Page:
Ubisoft CEO Admits They Dropped The Ball With ‘Ghost Recon: Breakpoint’; Delays Future Titles
Ubisoft has decided they want to slow things down for their future titles as recent games have not seen the success they were hoping for. On Thursday, the publisher announced the delays of multiple large projects of theirs, including Watch Dogs Legion, Rainbow Six Quarantine and Gods and Monsters, which collectively took a big toll on Ubisoft’s bottom line for the fiscal year.
Another factor in their fiscal losses are the failures of Ghost Recon: Breakpoint and to a lesser extent The Division 2. Ubisoft didn’t provide numbers, but said that it had made a “sharp downward revision” in the revenues expected from both games. The reasons they cited were a failure to differentiate Breakpoint from its predecessor, an overall lack of interest in sequels to live games, and excess bugs for the game’s failure.
In a post-announcement conference call, Ubisoft CEO Yves Guillemot pointed out that while Breakpoint will be naturally compared to Ghost Recon: Wildlands, it’s not exactly fair, as Wildlands had years to fix issues while Breakpoint is still very fresh. That’s a lesson that applies to live games across the board: Sequels to live games cannot be handled in the same way as they are with standard, start-to-finish games.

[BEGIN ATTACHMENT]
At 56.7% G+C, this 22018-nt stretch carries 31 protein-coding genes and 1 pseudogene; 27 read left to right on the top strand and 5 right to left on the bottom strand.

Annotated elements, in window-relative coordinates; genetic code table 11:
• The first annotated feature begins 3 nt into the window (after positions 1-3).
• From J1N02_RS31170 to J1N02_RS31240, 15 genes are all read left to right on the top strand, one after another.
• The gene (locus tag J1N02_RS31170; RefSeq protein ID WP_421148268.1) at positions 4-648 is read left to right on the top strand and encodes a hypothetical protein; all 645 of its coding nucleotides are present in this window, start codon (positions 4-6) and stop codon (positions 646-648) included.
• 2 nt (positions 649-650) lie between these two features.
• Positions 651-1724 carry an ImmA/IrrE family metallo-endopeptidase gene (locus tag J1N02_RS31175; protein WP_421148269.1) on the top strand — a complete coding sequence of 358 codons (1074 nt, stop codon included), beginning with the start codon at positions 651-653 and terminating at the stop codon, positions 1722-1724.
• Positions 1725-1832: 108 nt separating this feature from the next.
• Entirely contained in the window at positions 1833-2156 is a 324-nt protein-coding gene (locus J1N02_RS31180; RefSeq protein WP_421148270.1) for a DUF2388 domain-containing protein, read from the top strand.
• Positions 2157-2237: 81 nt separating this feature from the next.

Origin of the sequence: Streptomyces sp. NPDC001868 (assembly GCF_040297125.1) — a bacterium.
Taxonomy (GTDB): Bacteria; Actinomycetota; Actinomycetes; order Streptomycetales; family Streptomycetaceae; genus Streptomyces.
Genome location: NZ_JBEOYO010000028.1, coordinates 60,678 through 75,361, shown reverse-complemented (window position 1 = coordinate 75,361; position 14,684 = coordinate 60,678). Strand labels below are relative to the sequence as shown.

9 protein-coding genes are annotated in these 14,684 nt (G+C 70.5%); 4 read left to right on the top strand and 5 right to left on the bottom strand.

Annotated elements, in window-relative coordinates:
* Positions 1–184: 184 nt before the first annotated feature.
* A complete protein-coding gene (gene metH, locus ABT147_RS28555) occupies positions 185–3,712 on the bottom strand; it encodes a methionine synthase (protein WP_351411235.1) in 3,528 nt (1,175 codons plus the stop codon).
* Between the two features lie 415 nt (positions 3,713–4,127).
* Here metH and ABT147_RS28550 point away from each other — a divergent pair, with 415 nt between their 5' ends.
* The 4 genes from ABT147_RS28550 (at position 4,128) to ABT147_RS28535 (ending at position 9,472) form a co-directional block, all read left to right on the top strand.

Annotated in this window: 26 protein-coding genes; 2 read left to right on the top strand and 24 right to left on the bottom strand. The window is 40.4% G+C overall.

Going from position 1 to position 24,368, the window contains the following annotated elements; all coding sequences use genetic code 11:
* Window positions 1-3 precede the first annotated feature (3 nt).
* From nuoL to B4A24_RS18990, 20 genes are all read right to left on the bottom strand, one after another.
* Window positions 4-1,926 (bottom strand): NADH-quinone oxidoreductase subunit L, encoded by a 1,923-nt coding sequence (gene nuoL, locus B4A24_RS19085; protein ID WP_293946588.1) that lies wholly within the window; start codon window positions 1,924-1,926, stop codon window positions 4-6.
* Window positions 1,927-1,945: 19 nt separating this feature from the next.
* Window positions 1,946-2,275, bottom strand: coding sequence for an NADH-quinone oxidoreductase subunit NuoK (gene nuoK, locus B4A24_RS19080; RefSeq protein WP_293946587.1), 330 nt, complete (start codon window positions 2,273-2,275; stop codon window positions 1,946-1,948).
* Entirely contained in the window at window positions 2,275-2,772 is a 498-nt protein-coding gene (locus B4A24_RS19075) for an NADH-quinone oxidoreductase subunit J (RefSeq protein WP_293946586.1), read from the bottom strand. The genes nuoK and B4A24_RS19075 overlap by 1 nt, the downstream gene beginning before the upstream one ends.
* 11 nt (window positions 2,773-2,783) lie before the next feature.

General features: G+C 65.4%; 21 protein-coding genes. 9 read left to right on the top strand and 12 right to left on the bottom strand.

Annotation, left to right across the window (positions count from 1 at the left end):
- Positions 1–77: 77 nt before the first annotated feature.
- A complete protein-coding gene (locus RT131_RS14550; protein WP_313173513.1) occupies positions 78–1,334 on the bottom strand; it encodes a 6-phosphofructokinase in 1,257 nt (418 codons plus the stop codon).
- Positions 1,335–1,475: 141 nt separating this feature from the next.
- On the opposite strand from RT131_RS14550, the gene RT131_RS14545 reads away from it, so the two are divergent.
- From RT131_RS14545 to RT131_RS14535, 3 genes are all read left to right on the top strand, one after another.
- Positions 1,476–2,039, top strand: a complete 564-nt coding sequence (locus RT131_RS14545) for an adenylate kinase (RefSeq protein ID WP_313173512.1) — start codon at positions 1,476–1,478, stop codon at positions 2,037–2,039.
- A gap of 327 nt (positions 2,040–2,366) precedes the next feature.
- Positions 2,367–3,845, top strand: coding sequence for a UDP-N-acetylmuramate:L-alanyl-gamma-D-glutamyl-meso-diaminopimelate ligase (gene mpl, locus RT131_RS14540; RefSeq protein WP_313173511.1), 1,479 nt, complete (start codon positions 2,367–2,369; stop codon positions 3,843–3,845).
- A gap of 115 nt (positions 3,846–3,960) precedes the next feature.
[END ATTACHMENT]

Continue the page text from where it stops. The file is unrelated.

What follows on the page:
“We continue to learn and adapt to the realities of live operations, and what we just experienced is that it is more difficult to create interest for a sequel of a successful live multiplayer game when the past iteration has benefited from years of optimization and improvements,” Guillemot said. “With so many learnings and built-in confidence from our teams, we wrongly believed that after a 30-36 month gap between releases, players would be ready to enjoy new adventures of our live games. In the end it proved too short a time frame.”
He did acknowledge that Breakpoint simply blew it, and did not solely blame the misunderstanding of the live game model. The changes the game made in its core gameplay have been criticized by players and believed heavily in the gameplay itself despite technical issues that were known before release. The game released with these issues the company deemed “small flaws” and were criticized for that move as well.
“What we see now is that, with the response from players, we were wrong in our assumptions,” Guillemot said.
Watch Dogs Legion, Rainbow Six Quarantine and Gods and Monsters are now all expected to arrive sometime in Q2/Q3 of Ubisoft’s next fiscal year, which puts them between July 1 and December 31 of 2020. Beyond that, it sounds like Ubisoft’s experience with Breakpoint means we’ll be waiting longer than usual for its next round of live games.
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“We need to make sure that for live multiplayer games, there is sufficient time between each iteration received to build strong anticipation and momentum,” Guillemot said. “We need to make sure that all our upcoming productions benefit from enough development time. This has been our strategy for many years, and it has proven very effective. This situation is telling us we can’t make exceptions.”